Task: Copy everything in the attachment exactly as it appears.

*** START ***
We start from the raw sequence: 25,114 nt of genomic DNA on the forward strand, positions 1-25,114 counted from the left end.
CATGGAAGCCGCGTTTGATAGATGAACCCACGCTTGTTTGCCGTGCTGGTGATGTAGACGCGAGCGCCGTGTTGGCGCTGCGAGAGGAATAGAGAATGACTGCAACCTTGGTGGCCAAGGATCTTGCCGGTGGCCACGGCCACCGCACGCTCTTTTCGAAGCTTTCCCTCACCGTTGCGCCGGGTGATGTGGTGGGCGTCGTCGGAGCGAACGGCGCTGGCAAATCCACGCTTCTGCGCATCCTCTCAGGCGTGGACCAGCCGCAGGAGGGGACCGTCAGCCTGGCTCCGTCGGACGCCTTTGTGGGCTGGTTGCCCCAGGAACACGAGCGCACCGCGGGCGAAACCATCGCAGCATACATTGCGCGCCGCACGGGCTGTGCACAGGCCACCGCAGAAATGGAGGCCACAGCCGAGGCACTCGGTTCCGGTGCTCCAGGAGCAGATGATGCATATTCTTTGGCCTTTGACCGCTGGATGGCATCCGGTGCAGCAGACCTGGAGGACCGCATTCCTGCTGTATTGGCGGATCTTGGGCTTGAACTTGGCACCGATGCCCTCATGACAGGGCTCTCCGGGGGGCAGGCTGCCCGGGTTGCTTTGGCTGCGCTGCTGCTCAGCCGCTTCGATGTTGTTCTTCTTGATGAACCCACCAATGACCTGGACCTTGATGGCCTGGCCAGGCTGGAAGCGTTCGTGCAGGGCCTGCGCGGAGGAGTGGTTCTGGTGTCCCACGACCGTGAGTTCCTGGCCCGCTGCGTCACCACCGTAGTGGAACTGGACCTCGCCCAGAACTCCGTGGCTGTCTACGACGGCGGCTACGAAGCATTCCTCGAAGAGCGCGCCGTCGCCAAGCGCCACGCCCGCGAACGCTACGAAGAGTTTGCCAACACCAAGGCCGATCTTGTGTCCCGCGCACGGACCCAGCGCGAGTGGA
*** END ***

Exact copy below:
We start from the raw sequence: 25,114 nt of genomic DNA on the forward strand, positions 1-25,114 counted from the left end.
CATGGAAGCCGCGTTTGATAGATGAACCCACGCTTGTTTGCCGTGCTGGTGATGTAGACGCGAGCGCCGTGTTGGCGCTGCGAGAGGAATAGAGAATGACTGCAACCTTGGTGGCCAAGGATCTTGCCGGTGGCCACGGCCACCGCACGCTCTTTTCGAAGCTTTCCCTCACCGTTGCGCCGGGTGATGTGGTGGGCGTCGTCGGAGCGAACGGCGCTGGCAAATCCACGCTTCTGCGCATCCTCTCAGGCGTGGACCAGCCGCAGGAGGGGACCGTCAGCCTGGCTCCGTCGGACGCCTTTGTGGGCTGGTTGCCCCAGGAACACGAGCGCACCGCGGGCGAAACCATCGCAGCATACATTGCGCGCCGCACGGGCTGTGCACAGGCCACCGCAGAAATGGAGGCCACAGCCGAGGCACTCGGTTCCGGTGCTCCAGGAGCAGATGATGCATATTCTTTGGCCTTTGACCGCTGGATGGCATCCGGTGCAGCAGACCTGGAGGACCGCATTCCTGCTGTATTGGCGGATCTTGGGCTTGAACTTGGCACCGATGCCCTCATGACAGGGCTCTCCGGGGGGCAGGCTGCCCGGGTTGCTTTGGCTGCGCTGCTGCTCAGCCGCTTCGATGTTGTTCTTCTTGATGAACCCACCAATGACCTGGACCTTGATGGCCTGGCCAGGCTGGAAGCGTTCGTGCAGGGCCTGCGCGGAGGAGTGGTTCTGGTGTCCCACGACCGTGAGTTCCTGGCCCGCTGCGTCACCACCGTAGTGGAACTGGACCTCGCCCAGAACTCCGTGGCTGTCTACGACGGCGGCTACGAAGCATTCCTCGAAGAGCGCGCCGTCGCCAAGCGCCACGCCCGCGAACGCTACGAAGAGTTTGCCAACACCAAGGCCGATCTTGTGTCCCGCGCACGGACCCAGCGCGAGTGGA